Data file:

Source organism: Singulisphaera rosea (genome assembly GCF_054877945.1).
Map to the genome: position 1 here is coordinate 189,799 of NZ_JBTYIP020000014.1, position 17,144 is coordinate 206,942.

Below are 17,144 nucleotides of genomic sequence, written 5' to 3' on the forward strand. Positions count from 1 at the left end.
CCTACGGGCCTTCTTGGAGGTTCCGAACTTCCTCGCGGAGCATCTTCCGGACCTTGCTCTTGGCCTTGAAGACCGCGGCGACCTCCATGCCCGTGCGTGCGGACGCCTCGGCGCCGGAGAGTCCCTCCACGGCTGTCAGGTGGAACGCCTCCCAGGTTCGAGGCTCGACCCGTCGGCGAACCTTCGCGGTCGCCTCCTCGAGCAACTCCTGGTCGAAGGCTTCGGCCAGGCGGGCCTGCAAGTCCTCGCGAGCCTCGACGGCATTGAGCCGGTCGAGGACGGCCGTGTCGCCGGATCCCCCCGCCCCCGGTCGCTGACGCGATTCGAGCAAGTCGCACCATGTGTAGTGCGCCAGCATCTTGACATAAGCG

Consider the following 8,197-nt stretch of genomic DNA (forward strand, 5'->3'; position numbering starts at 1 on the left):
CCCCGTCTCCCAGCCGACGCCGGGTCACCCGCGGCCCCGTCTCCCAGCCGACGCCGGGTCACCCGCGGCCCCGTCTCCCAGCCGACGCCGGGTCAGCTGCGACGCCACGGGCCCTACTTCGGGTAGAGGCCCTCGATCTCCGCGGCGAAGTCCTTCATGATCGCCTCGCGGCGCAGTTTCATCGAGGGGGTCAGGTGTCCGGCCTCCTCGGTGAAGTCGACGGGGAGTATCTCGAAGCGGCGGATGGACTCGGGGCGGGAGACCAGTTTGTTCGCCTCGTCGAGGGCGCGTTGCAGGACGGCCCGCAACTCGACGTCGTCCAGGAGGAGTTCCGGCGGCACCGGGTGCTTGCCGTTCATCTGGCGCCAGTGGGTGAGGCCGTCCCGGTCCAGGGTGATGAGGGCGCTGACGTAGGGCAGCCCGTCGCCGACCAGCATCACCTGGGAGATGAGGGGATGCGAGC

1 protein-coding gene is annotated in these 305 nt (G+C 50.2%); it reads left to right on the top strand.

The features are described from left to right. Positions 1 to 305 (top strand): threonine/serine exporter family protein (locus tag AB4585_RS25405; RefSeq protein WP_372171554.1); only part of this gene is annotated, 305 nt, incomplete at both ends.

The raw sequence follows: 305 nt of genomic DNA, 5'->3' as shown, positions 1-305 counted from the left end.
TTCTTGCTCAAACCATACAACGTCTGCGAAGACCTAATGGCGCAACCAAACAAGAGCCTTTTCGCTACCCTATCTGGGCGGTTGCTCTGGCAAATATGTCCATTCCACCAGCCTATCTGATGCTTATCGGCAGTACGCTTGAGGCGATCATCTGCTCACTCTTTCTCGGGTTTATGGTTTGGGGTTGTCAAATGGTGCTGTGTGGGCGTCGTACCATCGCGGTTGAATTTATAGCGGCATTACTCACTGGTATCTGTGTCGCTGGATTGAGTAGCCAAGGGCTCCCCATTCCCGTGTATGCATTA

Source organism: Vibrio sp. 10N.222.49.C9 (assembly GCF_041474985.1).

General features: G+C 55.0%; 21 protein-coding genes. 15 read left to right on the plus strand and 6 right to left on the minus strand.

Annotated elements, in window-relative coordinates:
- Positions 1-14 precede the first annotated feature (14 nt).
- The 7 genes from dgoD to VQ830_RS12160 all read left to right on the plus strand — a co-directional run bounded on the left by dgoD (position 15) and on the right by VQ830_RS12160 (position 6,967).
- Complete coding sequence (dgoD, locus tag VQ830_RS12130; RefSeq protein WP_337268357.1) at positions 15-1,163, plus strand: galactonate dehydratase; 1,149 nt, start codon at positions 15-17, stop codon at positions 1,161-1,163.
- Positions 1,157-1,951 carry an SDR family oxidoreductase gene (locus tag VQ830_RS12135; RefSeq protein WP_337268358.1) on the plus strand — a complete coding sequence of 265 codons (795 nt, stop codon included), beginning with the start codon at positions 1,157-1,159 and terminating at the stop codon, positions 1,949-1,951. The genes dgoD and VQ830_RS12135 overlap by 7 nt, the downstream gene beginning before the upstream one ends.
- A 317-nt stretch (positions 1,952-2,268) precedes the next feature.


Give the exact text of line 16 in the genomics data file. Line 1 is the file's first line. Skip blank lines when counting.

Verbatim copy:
- Complete coding sequence (dgoD, locus tag VQ830_RS12130; RefSeq protein WP_337268357.1) at positions 15-1,163, plus strand: galactonate dehydratase; 1,149 nt, start codon at positions 15-17, stop codon at positions 1,161-1,163.